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Initial success in MKT work fuels restoration

The project, which includes replacing tiles, is set to cost $95,000.
Thursday, October 20, 2005 | 12:00 a.m. CDT; updated 9:55 a.m. CDT, Friday, June 27, 2008

Restoration of the Martin Luther King Jr. Memorial is under way in earnest after repairs on a section of the monument weathered the seasons.

Initial repairs completed near this time last year involved replacement of blue ceramic tiles with shorter tiles placed at a slope. A new drainage system will also help.

Marie Hunter of the city’s Office of Cultural Affairs said the repairs have been monitored and found to have held up to the elements. “We feel like the test section has been successful,” she said.

The memorial, located at the Stadium Boulevard entrance to the MKT Nature/Fitness Trail, suffered severe rain and groundwater damage to its tiles after completion in 1993, originally costing $130,000. It has been under a face-lift for about a year and a half.

The city Office of Cultural Affairs and the Parks and Recreation Department are working closely with contractor Russell-Marti Conservation Services, whose expertise is outdoor art, on repairs that total $95,000.

Funding includes a $98,768 Save America’s Treasure grant from the National Park Service that will also go toward an interpretive shelter, handicapped parking spaces and walkway and interpretive signs.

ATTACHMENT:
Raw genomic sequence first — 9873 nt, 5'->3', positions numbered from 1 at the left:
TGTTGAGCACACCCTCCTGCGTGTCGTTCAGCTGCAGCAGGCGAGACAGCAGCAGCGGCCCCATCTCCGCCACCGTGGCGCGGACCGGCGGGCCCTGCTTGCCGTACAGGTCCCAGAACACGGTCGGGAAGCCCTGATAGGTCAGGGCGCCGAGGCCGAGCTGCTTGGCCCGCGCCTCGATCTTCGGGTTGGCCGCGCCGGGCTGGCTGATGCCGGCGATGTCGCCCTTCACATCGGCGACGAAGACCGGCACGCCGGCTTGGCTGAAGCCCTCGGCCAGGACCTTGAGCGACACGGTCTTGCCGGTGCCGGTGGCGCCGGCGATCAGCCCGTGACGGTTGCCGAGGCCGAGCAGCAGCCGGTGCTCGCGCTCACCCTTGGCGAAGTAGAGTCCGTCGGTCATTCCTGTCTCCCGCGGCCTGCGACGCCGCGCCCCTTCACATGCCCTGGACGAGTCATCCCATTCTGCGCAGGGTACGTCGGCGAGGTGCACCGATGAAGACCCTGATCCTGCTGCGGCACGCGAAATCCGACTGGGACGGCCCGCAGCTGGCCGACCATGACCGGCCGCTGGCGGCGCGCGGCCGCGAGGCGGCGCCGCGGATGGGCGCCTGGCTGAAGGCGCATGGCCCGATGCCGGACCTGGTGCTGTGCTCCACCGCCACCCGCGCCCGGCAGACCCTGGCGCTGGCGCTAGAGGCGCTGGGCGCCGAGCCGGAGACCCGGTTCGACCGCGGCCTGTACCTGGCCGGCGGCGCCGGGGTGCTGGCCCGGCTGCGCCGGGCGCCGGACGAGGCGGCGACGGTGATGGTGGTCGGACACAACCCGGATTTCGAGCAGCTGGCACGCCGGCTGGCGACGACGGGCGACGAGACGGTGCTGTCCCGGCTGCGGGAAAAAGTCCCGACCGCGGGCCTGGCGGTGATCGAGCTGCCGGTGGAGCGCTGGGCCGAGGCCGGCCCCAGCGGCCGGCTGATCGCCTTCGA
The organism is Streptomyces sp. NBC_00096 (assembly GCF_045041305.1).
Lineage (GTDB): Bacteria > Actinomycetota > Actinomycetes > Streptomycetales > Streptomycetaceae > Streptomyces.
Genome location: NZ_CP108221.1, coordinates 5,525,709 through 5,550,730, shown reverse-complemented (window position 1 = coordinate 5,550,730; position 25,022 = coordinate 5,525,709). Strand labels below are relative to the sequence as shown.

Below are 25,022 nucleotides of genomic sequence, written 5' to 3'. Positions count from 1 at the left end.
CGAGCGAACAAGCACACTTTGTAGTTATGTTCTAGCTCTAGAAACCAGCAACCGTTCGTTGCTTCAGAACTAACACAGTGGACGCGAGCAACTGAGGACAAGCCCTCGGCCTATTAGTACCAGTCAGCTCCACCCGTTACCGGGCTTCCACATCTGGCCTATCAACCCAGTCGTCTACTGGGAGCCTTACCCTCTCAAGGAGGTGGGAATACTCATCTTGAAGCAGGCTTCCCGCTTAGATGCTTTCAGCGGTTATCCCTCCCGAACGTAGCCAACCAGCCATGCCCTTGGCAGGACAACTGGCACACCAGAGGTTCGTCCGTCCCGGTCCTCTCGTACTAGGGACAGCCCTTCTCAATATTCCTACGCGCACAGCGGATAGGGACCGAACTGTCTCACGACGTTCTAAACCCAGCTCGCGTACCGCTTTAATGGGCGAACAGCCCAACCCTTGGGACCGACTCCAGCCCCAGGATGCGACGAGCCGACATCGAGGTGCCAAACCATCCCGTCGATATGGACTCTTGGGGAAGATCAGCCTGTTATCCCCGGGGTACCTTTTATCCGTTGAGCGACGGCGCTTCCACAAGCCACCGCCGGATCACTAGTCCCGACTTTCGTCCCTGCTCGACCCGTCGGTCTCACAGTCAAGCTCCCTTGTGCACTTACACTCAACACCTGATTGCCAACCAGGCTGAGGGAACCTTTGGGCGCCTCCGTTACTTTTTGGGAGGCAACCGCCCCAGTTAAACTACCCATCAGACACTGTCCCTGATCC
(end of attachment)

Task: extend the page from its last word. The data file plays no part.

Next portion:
In 2003, a citizens committee raised more than $83,000, and the New Century Fund, a corporation that solicits contributions for the betterment of the city, contributed $37,000. The City Council on Nov. 7 is set to approve an additional $26,130 from the New Century Fund and authorize the contract for the remaining repairs.

“I’m really proud of the progress,” said Susan Gray, a New Century Fund Board of Directors member. “I think it’s going to be wonderful.”

Although the project is entering its second and final phase, Hunter said there is a lot of work left to be done.

“It may look like a slow rate, but it’s a careful process,” said Gray.

Russell-Marti and its subcontractors have been working on phase two for about a month in order to finish parts that are sensitive to freezing weather.

On Wednesday, bright blue tiles stood out next to the old, damaged ones as a single worker did masonry work on the structure.

“It’s a great project, and I hope it ends up successful,” Hunter said.

A rededication, following completion of the project, is expected to be sometime next year.


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